• LZF is a simple command-line utility you can use for manual compression/uncompression (jar defines this class as the Main-Class so you can just invoke it with "java -jar compress-lzf.jar" to get usage information)
  • LZFInputStream and LZFOutputStream are compressing input (read LZF compressed data) and output (write LZF compressed data) streams, similar to JDK's GZIPInputStream and GZIPOutputStream
  • LZFEncoder and LZFDecoder are block-based codecs that can be used to encode (compress) and decode (uncompress) chunks (byte[]) of data

Both streaming and block-based interfaces have their uses; for example, when storing BLOBs in database, block API works better; and when reading data over network or from filesystem, streams make more sense.

3.1 Note: avoid LZFOutputStream.flush() ("just let it float...")

One note on LZFOutputStream: be careful with flush()ing -- just like other block compressors (including gzip), LZF can only do back-references within single block; and since LZFOutputStream.flush() forces closing of an open block, it can dramatically reduce compression rate. As such it is best to avoid flush()ing if at all possible, unless you actually want to create a logical boundary at some point.

4. Future plans for the library

While there are always improvements for any Open Source projects, I think the natural scope for LZF library is quite small. Similar to Java Uuid Generator, it is quite possible that there won't be need for major changes to implementation or API; which means that future improvements are most likely in areas of integration; helping other projects use LZF.

For example, given unique CPU/io/bandwidth trade-off LZF can offer, it could make a really nice component for large-scale data transfer and processing, for example:

  • Data processing with map/reduce (Hadoop)
  • Data storage (with frameworks like jDBI, Hibernate; or with NoSQL projects like Voldemort, Cassandra)
  • Data aggregation (logging, log processing, Scribe)
  • Caching: use LFZ with memcached?
  • Combination of high-performance data formats (Jackson Smile, binary JSON serialization) and compression -- can be combined with other use cases too.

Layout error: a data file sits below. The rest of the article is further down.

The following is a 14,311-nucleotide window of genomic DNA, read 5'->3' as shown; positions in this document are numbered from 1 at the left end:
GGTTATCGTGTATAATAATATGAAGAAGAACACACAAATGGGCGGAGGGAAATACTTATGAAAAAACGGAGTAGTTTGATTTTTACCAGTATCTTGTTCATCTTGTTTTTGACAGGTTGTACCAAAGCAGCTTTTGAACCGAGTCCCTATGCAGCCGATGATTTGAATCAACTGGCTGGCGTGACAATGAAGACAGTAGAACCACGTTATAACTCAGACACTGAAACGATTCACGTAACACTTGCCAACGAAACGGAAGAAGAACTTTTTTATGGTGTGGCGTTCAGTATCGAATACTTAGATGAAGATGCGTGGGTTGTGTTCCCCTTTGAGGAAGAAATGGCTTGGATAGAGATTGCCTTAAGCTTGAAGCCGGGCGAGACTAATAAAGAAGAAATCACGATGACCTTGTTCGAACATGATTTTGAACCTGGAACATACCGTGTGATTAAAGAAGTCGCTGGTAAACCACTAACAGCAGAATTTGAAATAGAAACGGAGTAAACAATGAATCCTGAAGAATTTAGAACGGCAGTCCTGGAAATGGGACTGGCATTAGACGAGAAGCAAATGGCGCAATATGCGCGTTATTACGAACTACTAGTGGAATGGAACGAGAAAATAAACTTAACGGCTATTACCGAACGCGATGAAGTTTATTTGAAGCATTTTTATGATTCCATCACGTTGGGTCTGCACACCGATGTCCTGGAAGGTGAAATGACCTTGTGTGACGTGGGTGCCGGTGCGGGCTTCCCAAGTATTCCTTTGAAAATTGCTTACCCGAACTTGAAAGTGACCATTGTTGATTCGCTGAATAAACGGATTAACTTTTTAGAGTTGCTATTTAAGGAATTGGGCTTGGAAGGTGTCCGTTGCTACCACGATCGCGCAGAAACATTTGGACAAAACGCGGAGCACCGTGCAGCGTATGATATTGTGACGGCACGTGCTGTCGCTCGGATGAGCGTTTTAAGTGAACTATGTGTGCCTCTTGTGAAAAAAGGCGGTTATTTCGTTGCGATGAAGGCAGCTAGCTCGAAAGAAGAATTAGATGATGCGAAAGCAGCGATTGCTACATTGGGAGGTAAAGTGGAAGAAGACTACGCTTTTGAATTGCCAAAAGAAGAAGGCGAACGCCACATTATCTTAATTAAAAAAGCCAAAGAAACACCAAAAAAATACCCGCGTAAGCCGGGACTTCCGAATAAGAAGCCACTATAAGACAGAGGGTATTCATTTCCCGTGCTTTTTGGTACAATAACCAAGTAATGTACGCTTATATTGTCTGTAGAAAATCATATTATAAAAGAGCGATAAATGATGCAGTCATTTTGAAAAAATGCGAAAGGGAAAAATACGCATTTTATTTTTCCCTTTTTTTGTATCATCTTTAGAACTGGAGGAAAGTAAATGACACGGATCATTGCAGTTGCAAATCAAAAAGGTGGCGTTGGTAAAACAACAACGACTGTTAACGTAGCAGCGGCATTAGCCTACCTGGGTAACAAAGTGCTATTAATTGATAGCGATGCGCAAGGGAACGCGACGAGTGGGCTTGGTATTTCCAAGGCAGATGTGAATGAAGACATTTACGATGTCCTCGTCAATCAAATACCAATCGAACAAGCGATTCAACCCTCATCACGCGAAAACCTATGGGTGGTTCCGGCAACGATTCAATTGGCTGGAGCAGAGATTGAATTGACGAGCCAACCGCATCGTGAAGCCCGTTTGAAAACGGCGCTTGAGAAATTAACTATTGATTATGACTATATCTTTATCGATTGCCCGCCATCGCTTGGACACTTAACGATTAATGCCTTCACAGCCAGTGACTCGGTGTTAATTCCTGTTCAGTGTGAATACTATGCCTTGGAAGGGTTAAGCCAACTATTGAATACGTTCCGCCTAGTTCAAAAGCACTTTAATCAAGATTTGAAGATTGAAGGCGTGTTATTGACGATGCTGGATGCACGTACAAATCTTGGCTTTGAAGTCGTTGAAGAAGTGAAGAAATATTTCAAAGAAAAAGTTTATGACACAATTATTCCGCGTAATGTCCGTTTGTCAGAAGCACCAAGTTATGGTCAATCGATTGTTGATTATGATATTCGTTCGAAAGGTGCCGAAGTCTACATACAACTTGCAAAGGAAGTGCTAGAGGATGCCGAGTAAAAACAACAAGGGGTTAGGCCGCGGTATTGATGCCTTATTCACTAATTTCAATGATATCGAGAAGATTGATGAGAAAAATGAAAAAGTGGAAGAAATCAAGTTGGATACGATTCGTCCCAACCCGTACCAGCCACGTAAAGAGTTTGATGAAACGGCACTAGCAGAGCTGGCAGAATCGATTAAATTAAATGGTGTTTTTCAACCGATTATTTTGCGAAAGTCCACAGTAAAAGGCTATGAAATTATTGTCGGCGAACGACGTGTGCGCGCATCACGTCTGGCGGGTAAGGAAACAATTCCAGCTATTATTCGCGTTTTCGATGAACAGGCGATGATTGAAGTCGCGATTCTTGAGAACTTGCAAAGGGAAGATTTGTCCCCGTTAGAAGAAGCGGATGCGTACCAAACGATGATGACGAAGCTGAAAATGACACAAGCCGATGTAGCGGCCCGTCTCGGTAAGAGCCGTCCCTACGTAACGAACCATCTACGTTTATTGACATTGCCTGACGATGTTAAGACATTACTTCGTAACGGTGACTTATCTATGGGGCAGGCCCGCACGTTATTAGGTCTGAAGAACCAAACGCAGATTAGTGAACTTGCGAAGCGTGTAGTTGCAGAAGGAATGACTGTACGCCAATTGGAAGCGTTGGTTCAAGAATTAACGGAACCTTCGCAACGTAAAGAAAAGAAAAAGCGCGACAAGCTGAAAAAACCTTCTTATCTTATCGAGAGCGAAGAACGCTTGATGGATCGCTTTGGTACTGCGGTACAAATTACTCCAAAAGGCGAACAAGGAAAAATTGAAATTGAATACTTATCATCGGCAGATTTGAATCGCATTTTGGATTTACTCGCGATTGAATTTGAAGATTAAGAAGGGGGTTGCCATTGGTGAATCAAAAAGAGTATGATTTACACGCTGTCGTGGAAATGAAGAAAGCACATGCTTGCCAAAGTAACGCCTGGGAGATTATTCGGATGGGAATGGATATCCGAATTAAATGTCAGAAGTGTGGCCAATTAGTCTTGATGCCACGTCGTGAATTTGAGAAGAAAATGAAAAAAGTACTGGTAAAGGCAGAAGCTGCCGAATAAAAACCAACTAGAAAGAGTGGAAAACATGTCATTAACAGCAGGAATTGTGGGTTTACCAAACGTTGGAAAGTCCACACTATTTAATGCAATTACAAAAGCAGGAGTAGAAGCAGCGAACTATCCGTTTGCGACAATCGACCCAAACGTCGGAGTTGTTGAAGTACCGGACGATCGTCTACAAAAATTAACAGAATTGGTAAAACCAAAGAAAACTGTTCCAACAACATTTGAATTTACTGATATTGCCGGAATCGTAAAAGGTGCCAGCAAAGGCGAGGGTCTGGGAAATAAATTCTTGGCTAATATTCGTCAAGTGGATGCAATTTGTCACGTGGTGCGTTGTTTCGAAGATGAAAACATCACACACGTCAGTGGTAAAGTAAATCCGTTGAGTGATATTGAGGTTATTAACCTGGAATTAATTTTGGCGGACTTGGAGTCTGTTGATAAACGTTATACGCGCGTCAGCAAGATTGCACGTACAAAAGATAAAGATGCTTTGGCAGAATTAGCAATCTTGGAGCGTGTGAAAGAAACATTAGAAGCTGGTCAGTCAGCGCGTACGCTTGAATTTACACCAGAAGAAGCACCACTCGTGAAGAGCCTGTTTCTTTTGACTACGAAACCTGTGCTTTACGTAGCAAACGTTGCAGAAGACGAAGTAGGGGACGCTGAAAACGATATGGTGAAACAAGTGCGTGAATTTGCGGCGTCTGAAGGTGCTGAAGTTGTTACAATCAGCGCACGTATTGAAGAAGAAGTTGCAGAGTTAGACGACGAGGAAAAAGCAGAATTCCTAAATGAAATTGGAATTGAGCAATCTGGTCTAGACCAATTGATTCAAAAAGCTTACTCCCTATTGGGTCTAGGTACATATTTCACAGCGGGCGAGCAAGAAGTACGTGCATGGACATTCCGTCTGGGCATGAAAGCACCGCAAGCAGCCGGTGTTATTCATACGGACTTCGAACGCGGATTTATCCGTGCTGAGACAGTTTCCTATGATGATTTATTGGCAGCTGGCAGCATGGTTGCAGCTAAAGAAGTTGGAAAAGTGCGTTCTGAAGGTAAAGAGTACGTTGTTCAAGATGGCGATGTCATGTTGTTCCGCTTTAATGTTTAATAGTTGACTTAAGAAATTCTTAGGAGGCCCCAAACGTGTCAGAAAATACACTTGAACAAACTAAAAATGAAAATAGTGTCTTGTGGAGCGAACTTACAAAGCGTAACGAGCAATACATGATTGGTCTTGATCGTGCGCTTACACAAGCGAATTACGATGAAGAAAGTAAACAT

So it will be interesting to see where things go in near future.

5. On benefits of working for a company that is comfortable with Open Source

Unlike with many earlier Open Source projects that I have worked on, much of work that went into this open source library was done on company time. It also was a team effort (Jon wrote the streaming handling, I wrote block codec); compared to most other open source projects where I have been the main author. So I have come a long way, having worked for a semi-OS-hostile company, then a bit for a neutral (agnostic?) company; and now working for one hat is actually engaged with community (Ning). And I must admit that I really like that Ning is openly committed to working with open source projects, not just using open source artifacts others make. This is not solely meant as an ad for Ning (although we are indeed hiring...), I just think it is important to give credit where it is due.

Beyond this, Ning section at Github already has some public projects, and there are literally a dozen more being cleaned up to be ready for publishing. Within just a few more months I think Ning will be more recognized for its contributions in Open Source space; and eventually become a signifant player. I see this as a major benefit, making it bit less difficult to hire the best developers; and especially so for a company that is still relatively small, and thus having less name recognition than the big boys.